Domestic and sexual violence thrive in isolation, shame, confusion, and silence. We can take away stigma and shame by speaking up, raising awareness, and educating others. These insidious forms of abuse do not discriminate and, whether we realize it or not, we are all impacted by them in some way.
To end domestic and sexual violence, we all need to be part of the solution.
Through my work as an advocate at The Friendship Center, I have learned sexual violence is a hidden yet common and complex aspect of domestic violence. Perpetrators who are physically violent toward their intimate partners are often sexually abusive as well. However, sexual violence is typically not recognized as a tactic used by abusers to gain and maintain power and control in abusive relationships. Often, individuals who are sexually assaulted by a partner don’t identify as victims and suffer from self-blame and confusion enforced by societal myths that deny their experience as one of sexual violence.
Intimate partner sexual violence (IPSV) survivors are sometimes advised by church leaders, family, or friends that it is their “duty” to submit to sex with their spouse or partner. Most individuals experiencing IPSV never report what is happening to them because they fear they won’t be taken seriously by the police, the legal system, or other service providers. As a result, many never get the support, accurate information, and resources they need and deserve.
Approximately two-thirds of sexual assaults are committed by someone known to the victim. In fact, recent studies estimate one in 10 women have been raped by an intimate partner. Despite its prevalence, there is a widespread lack of awareness and understanding of IPSV, even compared to other forms of domestic abuse and sexual assault.
IPSV happens in all types of intimate relationships regardless of gender identity or sexual orientation. Most survivors are female, and most perpetrators are male. However, anyone can be a victim of sexual assault.
The context of marriage or romantic relationships does not imply consent—a fact reflected by Montana’s rape and sexual assault laws. Even in long-term relationships, each person has the right to refuse sexual activity and can revoke consent at any time. No matter how the relationship is defined, it is never okay to engage in sexual activity with someone without their informed and explicit consent. It’s important to understand and recognize that survivors of IPSV have the same rights as every other survivor of rape and sexual assault.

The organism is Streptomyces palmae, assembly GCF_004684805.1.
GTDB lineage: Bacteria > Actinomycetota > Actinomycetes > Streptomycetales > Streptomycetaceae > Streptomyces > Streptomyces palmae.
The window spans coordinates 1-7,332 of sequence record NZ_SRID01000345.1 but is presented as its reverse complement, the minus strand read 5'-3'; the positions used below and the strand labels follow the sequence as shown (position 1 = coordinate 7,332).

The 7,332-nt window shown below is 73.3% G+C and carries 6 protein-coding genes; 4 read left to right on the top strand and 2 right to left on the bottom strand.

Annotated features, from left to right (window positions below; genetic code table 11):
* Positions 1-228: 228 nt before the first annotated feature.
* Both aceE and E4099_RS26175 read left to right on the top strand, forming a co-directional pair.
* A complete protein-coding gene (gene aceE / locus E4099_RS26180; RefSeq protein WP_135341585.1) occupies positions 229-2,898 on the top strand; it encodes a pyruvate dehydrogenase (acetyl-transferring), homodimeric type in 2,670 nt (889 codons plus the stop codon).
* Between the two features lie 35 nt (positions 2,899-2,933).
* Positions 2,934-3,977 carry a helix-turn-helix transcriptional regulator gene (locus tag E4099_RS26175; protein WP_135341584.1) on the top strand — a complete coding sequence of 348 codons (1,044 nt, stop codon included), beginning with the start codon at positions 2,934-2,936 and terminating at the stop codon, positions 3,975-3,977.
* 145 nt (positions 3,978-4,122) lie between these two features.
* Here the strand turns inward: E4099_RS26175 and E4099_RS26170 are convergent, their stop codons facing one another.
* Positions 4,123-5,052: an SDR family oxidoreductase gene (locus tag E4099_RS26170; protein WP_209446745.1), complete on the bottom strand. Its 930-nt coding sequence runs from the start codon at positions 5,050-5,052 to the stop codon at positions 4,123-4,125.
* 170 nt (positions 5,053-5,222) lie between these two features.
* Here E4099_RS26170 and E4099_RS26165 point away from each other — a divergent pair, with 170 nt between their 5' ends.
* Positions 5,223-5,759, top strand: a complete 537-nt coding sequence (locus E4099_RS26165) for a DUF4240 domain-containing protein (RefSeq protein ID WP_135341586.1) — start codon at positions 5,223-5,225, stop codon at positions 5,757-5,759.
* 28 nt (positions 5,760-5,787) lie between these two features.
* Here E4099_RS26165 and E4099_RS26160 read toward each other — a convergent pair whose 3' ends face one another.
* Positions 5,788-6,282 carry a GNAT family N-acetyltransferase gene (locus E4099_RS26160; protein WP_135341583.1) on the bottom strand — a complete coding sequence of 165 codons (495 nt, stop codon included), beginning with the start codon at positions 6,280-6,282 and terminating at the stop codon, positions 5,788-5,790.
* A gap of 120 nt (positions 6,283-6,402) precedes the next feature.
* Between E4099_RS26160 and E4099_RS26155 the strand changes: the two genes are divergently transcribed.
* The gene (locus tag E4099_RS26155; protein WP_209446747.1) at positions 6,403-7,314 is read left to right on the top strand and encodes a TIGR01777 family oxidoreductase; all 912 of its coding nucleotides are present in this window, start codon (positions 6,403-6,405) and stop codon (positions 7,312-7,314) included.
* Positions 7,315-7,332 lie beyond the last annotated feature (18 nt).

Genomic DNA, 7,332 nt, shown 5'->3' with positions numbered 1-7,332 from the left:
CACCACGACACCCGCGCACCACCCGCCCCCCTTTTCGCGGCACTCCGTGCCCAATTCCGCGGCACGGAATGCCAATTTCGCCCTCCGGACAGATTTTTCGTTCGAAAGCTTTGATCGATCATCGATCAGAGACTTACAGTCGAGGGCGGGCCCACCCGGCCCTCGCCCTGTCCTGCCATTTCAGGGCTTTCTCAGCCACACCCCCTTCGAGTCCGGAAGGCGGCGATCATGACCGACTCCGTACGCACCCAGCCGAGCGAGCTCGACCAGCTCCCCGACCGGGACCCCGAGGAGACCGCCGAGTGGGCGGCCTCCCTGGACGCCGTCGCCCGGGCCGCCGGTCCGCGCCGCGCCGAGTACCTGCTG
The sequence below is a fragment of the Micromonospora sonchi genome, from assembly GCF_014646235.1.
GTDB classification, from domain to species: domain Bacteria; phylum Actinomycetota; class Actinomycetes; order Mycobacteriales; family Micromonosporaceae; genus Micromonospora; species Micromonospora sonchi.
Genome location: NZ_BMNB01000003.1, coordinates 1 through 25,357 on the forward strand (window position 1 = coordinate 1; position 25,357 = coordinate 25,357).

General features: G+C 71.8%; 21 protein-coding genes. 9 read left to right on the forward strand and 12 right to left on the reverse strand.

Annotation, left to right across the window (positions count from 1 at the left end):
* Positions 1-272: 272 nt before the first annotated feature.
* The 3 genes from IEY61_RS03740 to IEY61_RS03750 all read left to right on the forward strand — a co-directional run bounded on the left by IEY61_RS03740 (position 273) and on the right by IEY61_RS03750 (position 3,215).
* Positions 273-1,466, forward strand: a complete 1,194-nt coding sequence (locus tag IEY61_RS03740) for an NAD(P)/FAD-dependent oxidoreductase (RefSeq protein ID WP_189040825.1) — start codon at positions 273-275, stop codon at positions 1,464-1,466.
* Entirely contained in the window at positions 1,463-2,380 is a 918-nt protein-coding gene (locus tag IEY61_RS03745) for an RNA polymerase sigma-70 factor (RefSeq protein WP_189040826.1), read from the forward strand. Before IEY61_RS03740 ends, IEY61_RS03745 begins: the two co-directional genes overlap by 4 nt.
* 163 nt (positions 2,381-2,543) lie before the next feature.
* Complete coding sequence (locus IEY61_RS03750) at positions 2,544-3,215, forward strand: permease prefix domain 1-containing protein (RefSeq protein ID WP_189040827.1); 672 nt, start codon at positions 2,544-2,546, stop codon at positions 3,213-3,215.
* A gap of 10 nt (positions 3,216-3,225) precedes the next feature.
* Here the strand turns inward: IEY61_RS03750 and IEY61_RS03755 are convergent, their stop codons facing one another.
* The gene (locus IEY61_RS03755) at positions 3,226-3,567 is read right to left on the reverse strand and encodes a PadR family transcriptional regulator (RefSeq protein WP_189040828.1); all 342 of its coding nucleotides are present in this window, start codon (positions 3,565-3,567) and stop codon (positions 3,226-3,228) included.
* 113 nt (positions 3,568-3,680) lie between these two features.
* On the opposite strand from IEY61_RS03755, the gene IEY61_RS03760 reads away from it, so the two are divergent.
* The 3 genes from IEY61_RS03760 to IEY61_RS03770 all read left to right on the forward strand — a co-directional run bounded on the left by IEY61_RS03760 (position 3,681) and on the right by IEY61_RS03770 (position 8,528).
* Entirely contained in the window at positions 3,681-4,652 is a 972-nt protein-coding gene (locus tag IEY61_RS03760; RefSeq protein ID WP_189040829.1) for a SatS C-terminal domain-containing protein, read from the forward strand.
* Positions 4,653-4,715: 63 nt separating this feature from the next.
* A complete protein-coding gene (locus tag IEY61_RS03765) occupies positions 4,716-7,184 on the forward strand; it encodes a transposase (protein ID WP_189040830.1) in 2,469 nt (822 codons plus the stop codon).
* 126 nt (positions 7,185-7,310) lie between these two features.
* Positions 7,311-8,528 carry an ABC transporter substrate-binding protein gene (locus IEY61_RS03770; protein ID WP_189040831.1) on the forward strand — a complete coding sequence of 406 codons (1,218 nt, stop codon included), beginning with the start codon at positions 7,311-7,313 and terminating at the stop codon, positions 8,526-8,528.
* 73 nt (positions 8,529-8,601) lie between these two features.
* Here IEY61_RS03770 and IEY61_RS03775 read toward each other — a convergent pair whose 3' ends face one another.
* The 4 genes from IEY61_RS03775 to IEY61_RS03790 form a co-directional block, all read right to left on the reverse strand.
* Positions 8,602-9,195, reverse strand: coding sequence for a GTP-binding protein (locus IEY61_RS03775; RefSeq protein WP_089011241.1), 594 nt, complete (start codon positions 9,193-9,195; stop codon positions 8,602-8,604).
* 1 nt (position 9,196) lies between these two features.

Sexual assault is never about sex, even within a romantic relationship or marriage. IPSV is usually perpetrated as part of an overall pattern of coercive control and occurs in conjunction with other abusive tactics. Domestic violence begins with an imbalance of power that escalates to emotional, psychological, financial, physical, and/or sexual abuse. Most women who are physically assaulted by an intimate partner have been sexually assaulted by the same partner. Sexual violence in relationships is used to reinforce the abuser’s power and control over their partner. This type of abuse is rarely isolated but also occurs in relationships not characterized by other physical violence, which sometimes makes it even more confusing and difficult to identify.
Many people assume IPSV does not cause as serious of an impact as sexual assault perpetrated by a stranger. However, research indicates that the resulting trauma can be longer-lasting and more severe. IPSV victims commonly deal with additional consequences and concerns including sharing a home and children with their abuser and being continuously violated by someone they care about.
Women who are disabled, pregnant, or attempting to leave their abusers are at the greatest risk for IPSV. While not all sexual assaults result in injury, IPSV survivors face a higher risk of physical harm and ongoing health issues because they are more likely to experience multiple sexual assaults. Likewise, IPSV is associated with serious gynecological conditions, sexually transmitted infections, chronic pain, severe headaches, increased rates of cervical cancer associated with HPV, and maladaptive coping strategies (i.e., drug/alcohol use and smoking). Victims also endure psychological consequences including depression, suicide, PTSD, anxiety, fear, self-blame, low self-esteem, and guilt. It is also crucial to note that when a woman is raped by her partner, she is at higher risk of homicide than domestic violence victims who have not experienced sexual violence in their relationship.
If you or someone you know is struggling with IPSV, our advocates are here to help. The Friendship Center’s services are free, confidential, and available 24/7.